We're usually operating in the classic games/retroclone space, but there's no need to restrict our design aesthetics or principles to retreads of TSR's greatest hits. Keep on the Borderlands has already been written (and re-written, and re-written...) so I'd rather see us presenting work that couldn't have been made by anyone else. It's work that's certainly building on the best principles of what's come before, but also trying to bring something special, personal, and new as well. The scope and nature of my editorial work varies from author to author, but I'm always trying to keep a balance between preserving their authorial voice and intent on one hand, and the practical usability of the work as a game tool on the other. Depending on the author, I am sometimes providing edits while a manuscript is being written, providing developmental guidance and ideas, but in other cases my work begins once the initial manuscript is completed, focusing on the polish and fine-tuning. Depending on people's schedule and resources, we may have multiple editors tackling a work, in which case the creative process can wind up bouncing back and forth between multiple parties as we all try to hammer out the best fit for the book. Once we editors have finished with the work, we'll pass it off to a layout specialist, then proofread (and potentially make some last-minute tweaks) before putting a project to bed. I certainly have ambitions of integrating the layout and editorial processes, to try and push the envelope regarding layout and information presentation, but I (and my other Hydra colleagues) are all doing this part-time, so it may be a while before that becomes a reality. 2. Can you talk a bit about the Hydra Cooperative as a whole? I think y'all were one of the first to popularize the concept of the "pointcrawl", and you did so in such a cool manner. A) The Hydra Coop originated from Chris Kutalik's "Hill Cantons" blog and campaign, and most of the initial members came out of the "Nefarious Nine," the playgroup that formed the campaign on G+. Our post-game "bull sessions" led to a lot of good theorizing about what worked and what didn't in RPG products and design, and that started to dovetail with Chris wanting to publish portions of the campaign that we had played through. Slumbering Ursine Dunes, our first product, was also the first implementation of the pointcrawl concept as Chris had described it on the blog back in 2012, but we had been using the pointcrawl system in the course of playing through the campaign. There's something special about being able to bring our campaign experiences (both GM- and player-side) into published products. The initial partners for the Coop were Chris, Robert Parker, Anthony Pastores, and Mike Davison. (Anthony and Mike have stepped back a bit these days, but they put a lot of work into the initial products.) Trey Causey and I joined at about the same time, and then Jason Sholtis joined us the year afterwards. We've also collaborated extensively with Luka Rejec, but haven't been able to formally partner with him because of international concerns. I have a great deal of pride and affection for my fellow partners at the Coop (the other 'hydra heads'), and they are all good friends of mine. But it's also not lost on me that the group composition is pretty darn white and pretty darn male. We've been in a bit of a holding pattern the last few years due to life changes among the various team members and a worldwide pandemic--but if we're able to get into a properly active zone again, I am going to be making creator diversity a major focal point regarding both new projects we take on and new folks who we might bring into the coop itself. Our cooperative is actually named for and inspired by The Many-Headed Hydra by Peter Linebaugh and Marcus Rediker, a book examining the growth of capitalist forces in the early modern Atlantic region -- and the resistance against entrenched power by the oppressed. That resistance was extremely intersectional in nature, cutting across lines of gender, social class, ethnicity, and nationality; it sets an example for us to follow. 3. I'd also like to hear about your experience writing Home is the Hangman, for the Haunted West system by Chris Spivey. I haven't had a chance to check out Haunted West, but it seems like a really cool, and veryyy comprehensive, system. It sounds like a fair amount of research went into the writing. [Editor's Note: Just before this interview was published I got The Haunted West corebook in stock. You can find if here, if you're interested.] Like me, Chris Spivey is also based in the DC metro area. We'd chatted a bit on Twitter after the release of Harlem Unbound 1e, and he was kind enough to invite me into his playgroup. My first outing with them was actually a horror Weird Western game - little did I realize it was setting the scene for what would come later! In October 2019, as the Haunted West Kickstarter was running, Chris asked me if I was interested in writing a "Bag of Nails," or prefabbed scenario, for the game. I leapt at the chance; not only was Chris a great friend, but Harlem Unbound was an incredible and exciting work...and this was a chance to work on the sequel! Unfortunately, my Civil War-era knowledge was pretty rusty; I had been fascinated by the time period as a kid, but hadn't kept up with my reading over the years. After a bit of frantic digging through reference material and seeking inspiration, I sent over a couple of pitches. My first one, inspired by an anecdote of extreme cruelty from a botched Union cavalry raid on Richmond, contained the genesis of what would become Home is the Hangman (title a tribute to Roger Zelazny's unrelated story of the same name). I scrambled to get in the right amount of background research -- both in terms of historical reference, and also in terms of scenario construction and design. Most of my work to this point had been with more open-ended scenario design, usually focusing on location-based play. Haunted West's scenario design draws on investigative setups, descending from things like Call of Cthulhu and the various GUMSHOE games. Despite having decades of gaming under my belt, I actually still have never played a classic Call of Cthulhu game, so I had a good bit of catch-up to do! Thankfully, I was able to tap into some excellent resources - both from Chris and other members of the Haunted West team, and from Robert Parker, a fellow Hydra Coop partner with lots of experience in investigatory scenario construction. I was juggling dayjob, research, and writing, but the scenario wasn't quite coming together. I received a bit of inspiration from an unexpected source, though. In either late 2019 or early 2020, before the pandemic hit, my then-girlfriend Carolyn brought me out for square dancing. (She's primarily into swing dance, but square dancing is certainly easier to pick up for newbies like myself.) The dance caller explained a new dance sequence, "Shooting the Owl," and my mind suddenly latched on tightly to the phrase and the sinister associations my mind conjured up. A few days later, I had one of the core scenes for Home is the Hangman, a square dance abruptly turning supernatural. The rest of the scenario fell into place shortly thereafter. Carolyn and I got married later in 2020, and it means a lot that my first RPG credit as primary author is connected to her interests and passions in such a way. You can check out Home is the Hangman here. 4. How has your work as an immigration lawyer influenced your game design? Especially since so much of old-school exploration-style gaming revolves around colonialist tropes. I keep actual case details separate from anything I might present for personal or hobby work -- but some of the darker and troubling cases I've worked on have certainly served as inspiration for how to convey elements of horror, and how to represent the effects of pain and trauma on individuals. My work has also provided me with lots of grist for presenting officious, capricious, and cruel bureaucracy (perfect if I ever return to work on Paranoia) -- and the occasional bit of surreal hilarity from improbable ridiculousness. (If you ever meet me in person, ask me about the "Red Horse Saga"...) Given the nature and scope of my work, I haven't really taken too much influence from my legal career when it comes to tackling colonialism and colonialist outlooks in exploration-style gaming. That said, I have put together a few thoughts regarding how to responsibly engage with and depict colonialism and other forms of structural oppression in games. 5. Finally, can you share a bit about what you're currently working on, if you can? Where can folks check out your work?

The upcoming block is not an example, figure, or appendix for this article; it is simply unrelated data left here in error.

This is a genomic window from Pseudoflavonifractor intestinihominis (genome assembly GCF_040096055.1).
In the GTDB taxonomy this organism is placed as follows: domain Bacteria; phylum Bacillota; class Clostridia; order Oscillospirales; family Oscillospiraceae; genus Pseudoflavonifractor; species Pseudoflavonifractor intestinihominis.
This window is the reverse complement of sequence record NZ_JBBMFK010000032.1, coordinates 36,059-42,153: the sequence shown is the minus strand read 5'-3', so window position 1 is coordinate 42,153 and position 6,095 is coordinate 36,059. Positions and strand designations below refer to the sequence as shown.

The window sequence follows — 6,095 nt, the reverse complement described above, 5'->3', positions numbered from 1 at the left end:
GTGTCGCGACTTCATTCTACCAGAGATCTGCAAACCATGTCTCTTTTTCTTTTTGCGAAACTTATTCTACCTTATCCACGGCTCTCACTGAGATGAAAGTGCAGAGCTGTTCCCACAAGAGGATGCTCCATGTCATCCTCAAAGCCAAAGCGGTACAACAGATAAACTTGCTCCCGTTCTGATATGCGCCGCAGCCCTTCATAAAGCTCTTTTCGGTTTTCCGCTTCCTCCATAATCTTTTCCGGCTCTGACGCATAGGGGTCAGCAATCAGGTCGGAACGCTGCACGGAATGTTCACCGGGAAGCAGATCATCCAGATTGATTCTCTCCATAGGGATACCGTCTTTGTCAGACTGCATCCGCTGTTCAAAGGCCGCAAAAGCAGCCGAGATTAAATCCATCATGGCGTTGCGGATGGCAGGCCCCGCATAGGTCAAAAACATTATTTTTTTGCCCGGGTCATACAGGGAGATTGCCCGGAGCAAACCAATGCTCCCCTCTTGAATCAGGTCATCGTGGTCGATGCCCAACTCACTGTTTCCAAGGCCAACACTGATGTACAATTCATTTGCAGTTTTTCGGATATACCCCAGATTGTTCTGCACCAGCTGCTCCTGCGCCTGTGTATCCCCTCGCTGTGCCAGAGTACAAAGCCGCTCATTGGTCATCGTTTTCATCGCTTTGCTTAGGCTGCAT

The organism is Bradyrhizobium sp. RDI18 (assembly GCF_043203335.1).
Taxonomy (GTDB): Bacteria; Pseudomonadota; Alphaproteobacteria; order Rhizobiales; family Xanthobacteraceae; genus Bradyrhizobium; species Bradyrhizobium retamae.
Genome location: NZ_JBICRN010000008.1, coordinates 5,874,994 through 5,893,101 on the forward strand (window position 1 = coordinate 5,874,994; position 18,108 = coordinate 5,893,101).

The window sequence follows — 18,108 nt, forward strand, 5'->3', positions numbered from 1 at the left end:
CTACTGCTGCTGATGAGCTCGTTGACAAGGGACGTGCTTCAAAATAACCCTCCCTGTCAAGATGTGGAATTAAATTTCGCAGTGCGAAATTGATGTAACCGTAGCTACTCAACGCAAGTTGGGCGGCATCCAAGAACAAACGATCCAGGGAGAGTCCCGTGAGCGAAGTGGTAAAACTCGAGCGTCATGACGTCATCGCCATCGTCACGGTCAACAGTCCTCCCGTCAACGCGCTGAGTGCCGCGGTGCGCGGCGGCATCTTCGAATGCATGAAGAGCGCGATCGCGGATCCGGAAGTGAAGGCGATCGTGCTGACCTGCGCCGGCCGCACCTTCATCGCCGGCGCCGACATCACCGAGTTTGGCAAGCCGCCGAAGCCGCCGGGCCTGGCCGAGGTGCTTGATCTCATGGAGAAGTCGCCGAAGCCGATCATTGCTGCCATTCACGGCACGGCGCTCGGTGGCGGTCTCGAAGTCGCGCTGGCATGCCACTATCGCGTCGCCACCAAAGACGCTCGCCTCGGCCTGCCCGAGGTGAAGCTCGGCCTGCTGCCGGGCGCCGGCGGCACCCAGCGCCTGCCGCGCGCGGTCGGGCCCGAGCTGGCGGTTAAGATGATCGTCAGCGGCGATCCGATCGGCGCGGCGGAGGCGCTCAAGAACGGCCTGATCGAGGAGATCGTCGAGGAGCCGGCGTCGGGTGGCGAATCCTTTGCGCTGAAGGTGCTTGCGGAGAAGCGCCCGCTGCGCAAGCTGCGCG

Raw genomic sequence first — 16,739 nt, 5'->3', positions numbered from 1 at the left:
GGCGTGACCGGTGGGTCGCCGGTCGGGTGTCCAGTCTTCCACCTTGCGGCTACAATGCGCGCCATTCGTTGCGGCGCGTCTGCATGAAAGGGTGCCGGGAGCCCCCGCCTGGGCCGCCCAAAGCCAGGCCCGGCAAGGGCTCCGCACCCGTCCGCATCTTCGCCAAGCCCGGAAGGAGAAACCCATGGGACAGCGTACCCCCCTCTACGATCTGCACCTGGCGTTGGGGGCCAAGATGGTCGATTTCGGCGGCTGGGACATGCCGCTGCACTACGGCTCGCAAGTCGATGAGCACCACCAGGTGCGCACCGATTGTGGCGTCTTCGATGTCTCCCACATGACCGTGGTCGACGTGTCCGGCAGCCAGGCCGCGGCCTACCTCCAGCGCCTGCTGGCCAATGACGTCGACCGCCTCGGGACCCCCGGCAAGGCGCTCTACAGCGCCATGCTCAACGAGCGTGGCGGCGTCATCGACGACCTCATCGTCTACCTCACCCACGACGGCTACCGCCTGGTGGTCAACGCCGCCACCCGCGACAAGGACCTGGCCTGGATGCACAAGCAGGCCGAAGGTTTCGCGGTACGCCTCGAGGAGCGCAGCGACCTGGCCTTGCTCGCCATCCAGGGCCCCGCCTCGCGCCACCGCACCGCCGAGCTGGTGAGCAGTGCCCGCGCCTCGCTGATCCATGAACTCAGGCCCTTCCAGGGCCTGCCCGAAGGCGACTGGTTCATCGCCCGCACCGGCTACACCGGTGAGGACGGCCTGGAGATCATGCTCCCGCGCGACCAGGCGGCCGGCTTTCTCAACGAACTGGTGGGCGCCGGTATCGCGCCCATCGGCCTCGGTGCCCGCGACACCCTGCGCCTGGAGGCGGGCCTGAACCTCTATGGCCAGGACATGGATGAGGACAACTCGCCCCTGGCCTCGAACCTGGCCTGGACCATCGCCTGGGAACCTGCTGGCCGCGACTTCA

At time of writing this, I'm currently trying to push forward on two existing Hydra Coop projects -- finishing up the Operation Unfathomable kickstarter and organizing the omnibus collecting the four existing Hill Cantons books. Both of these have been dragging on for a while, but the finish line is finally in sight for both.
I've also been working on some personal material for Legacy of the Bieth, which I'm hoping to turn into a city supplement and an adventure module down the line. Legacy of the Bieth is my home campaign, inspired by Middle Eastern/North African history and folklore, spaghetti westerns, and horror science fiction like Roadside Picnic and Annihilation. I've been slowly moving forward on writing Legacy of the Bieth material for years; existing work commitments, other projects, and ADHD combine to make it very difficult to sustain personal creation sometimes! But I've finally got the structure and core material for what I think will be a good and punchy supplement; I just need to get through the writing and playtesting side of things. (Minor details, almost trivial in nature.)